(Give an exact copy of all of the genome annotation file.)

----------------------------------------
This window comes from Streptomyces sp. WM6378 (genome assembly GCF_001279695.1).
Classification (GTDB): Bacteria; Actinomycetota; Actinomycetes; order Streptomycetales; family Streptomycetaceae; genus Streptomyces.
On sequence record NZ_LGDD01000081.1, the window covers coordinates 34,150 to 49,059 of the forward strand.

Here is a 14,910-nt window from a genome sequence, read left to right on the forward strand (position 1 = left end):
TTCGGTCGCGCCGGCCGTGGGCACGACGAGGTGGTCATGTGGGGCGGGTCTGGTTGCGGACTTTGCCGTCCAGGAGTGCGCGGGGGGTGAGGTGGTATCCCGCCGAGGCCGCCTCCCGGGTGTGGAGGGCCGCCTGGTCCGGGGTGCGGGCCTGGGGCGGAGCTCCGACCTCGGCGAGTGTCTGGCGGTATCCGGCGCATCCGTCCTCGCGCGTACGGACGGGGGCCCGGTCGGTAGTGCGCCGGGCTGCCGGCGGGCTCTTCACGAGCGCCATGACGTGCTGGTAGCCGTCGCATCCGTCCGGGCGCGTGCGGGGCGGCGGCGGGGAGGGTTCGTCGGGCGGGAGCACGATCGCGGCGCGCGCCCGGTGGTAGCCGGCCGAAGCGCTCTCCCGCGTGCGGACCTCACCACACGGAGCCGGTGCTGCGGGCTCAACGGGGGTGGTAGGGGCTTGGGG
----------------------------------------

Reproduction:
This window comes from Streptomyces sp. WM6378 (genome assembly GCF_001279695.1).
Classification (GTDB): Bacteria; Actinomycetota; Actinomycetes; order Streptomycetales; family Streptomycetaceae; genus Streptomyces.
On sequence record NZ_LGDD01000081.1, the window covers coordinates 34,150 to 49,059 of the forward strand.

Here is a 14,910-nt window from a genome sequence, read left to right on the forward strand (position 1 = left end):
TTCGGTCGCGCCGGCCGTGGGCACGACGAGGTGGTCATGTGGGGCGGGTCTGGTTGCGGACTTTGCCGTCCAGGAGTGCGCGGGGGGTGAGGTGGTATCCCGCCGAGGCCGCCTCCCGGGTGTGGAGGGCCGCCTGGTCCGGGGTGCGGGCCTGGGGCGGAGCTCCGACCTCGGCGAGTGTCTGGCGGTATCCGGCGCATCCGTCCTCGCGCGTACGGACGGGGGCCCGGTCGGTAGTGCGCCGGGCTGCCGGCGGGCTCTTCACGAGCGCCATGACGTGCTGGTAGCCGTCGCATCCGTCCGGGCGCGTGCGGGGCGGCGGCGGGGAGGGTTCGTCGGGCGGGAGCACGATCGCGGCGCGCGCCCGGTGGTAGCCGGCCGAAGCGCTCTCCCGCGTGCGGACCTCACCACACGGAGCCGGTGCTGCGGGCTCAACGGGGGTGGTAGGGGCTTGGGG